Before I begin this article, I would like to open with the disclaimer that Conservatives for Liberty is a broad church amongst liberty-orientated Conservatives, and we passionately believe the Conservative Party is as much a home for classical liberals as it is for libertarians, Burkean conservatives, and High Tories like Jacob Rees-Mogg. Furthermore, it is our conviction that our shared belief in liberty binds us far stronger than anything we disagree on divides us.
That said, my own political journey over the last five years has taken me decisively from the classical liberal wing of this church to an unashamed conservative who is only just beginning to get used to the word Tory. I have actually written a great deal on this change here, here, and here so, despite the title of this piece, I do not think it appropriate to repeat it here.
However I recently revisited Friedrich von Hayek’s epilogue to his 1960 magnum opus The Constitution of Liberty, titled Why I am not a conservative. In the tract, Hayek paints conservatism as a “probably necessary” opposition to drastic change, which is about as kind as he gets. He later characterises the conservative as “an opportunist and lacks principles”, happy to use coercive and arbitrary power to enforce what he believes is right.
I found myself taking great exception to much of this which, without being disrespectful, I attributed to a fundamental misunderstanding of Anglo-Saxon conservatism by an author who, being Austrian, would have been far more familiar with the nature and pedigree of European conservatism; an ideology which, with its emphasis on “social markets” and positive rights, is rooted in the reactionism of the European monarchies, as well as Catholic dogma, and could not be more different from its English namesake.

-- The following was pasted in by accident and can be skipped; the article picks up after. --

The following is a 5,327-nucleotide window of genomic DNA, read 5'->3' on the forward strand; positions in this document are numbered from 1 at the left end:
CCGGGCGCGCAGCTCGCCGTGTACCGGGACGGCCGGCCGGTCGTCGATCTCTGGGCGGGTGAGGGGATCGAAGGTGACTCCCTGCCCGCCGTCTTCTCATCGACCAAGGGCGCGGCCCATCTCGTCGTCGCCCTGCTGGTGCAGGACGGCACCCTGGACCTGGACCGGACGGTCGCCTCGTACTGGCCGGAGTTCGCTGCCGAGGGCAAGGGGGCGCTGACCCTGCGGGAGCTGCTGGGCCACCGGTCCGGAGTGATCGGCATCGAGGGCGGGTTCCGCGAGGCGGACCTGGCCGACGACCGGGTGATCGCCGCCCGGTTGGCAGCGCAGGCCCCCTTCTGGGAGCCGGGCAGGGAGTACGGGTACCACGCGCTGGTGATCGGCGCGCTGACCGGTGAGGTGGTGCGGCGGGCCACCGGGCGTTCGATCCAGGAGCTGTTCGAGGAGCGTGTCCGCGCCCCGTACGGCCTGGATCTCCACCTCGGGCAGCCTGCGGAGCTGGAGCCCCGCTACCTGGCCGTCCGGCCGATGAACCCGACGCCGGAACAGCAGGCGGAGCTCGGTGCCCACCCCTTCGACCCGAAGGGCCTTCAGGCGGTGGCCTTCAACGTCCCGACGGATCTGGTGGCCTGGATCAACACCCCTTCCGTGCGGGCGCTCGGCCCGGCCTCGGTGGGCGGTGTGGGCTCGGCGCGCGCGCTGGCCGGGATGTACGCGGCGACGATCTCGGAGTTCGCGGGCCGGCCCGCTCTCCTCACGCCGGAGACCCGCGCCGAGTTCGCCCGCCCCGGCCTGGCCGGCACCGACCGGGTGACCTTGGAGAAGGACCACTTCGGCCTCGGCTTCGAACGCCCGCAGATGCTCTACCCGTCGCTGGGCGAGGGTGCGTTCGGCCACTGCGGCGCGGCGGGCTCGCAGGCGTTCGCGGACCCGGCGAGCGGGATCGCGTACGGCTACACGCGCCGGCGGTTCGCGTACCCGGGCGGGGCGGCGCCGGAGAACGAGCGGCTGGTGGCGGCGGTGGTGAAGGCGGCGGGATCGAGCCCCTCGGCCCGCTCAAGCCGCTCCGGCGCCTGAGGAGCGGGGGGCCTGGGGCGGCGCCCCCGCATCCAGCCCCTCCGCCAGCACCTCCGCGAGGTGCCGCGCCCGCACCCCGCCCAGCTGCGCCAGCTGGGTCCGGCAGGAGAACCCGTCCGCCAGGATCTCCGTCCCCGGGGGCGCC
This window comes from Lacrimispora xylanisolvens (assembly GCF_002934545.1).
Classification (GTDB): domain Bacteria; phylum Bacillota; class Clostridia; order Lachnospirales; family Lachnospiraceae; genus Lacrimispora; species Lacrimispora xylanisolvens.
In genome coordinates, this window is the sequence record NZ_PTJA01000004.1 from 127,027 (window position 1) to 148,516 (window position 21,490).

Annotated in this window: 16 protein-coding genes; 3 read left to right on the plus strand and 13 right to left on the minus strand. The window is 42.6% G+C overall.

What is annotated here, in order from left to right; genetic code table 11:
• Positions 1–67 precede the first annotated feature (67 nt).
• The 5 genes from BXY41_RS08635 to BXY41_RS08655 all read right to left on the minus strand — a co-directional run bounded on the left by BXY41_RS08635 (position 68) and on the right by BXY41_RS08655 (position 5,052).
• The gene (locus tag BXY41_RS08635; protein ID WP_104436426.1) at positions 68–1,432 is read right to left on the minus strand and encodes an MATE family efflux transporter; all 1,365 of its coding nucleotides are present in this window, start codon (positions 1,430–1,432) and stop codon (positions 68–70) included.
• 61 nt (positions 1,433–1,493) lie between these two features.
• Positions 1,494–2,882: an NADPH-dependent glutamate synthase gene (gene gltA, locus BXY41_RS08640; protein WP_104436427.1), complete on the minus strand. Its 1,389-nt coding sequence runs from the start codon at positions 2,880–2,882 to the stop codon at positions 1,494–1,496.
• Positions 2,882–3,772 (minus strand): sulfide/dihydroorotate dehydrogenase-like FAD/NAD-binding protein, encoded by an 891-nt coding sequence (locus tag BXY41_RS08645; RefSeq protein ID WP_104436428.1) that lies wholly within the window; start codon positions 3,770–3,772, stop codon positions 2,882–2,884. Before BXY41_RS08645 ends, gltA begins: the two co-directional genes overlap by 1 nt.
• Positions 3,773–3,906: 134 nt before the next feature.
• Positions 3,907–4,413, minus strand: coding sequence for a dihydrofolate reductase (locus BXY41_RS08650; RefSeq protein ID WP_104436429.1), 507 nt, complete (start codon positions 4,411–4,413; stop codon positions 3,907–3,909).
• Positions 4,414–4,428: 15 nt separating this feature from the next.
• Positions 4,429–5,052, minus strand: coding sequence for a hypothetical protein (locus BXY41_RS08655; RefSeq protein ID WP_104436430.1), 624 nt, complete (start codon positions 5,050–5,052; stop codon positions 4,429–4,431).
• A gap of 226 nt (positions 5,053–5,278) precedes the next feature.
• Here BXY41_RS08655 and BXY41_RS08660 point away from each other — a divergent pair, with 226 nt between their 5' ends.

Interestingly, while Hayek fails to make the distinction between European and English conservatism he does not fail to notice that what was known as conservatism in the United States in the 1950s was something altogether different.
What in Europe was called ‘liberalism’ was here the common tradition on which the American policy had been built; thus the defender of the American tradition was a liberal in the European sense.
However this American liberal-conservative consensus itself stemmed from the English common political tradition of the Magna Carta, the Civil War, the Glorious Revolution and the Bill of Rights. As radical as American republicanism may have seemed in the eighteenth century, the colonists saw themselves as conservatives; they wished to preserve their rights as freeborn Englishmen against what they saw as a tyrannical crown. The French revolutionaries, however, sought to establish liberties they had never enjoyed.
Another passage I took great exception to was the following;
Advocates of the Middle Way with no goal of their own, conservatives have been guided by the belief that the truth must lie somewhere between the extremes – with the result that they have shifted their position every time a more extreme movement appeared on the other wing…The position which can be rightly described as conservative at any time depends, therefore, on the direction of existing tendencies.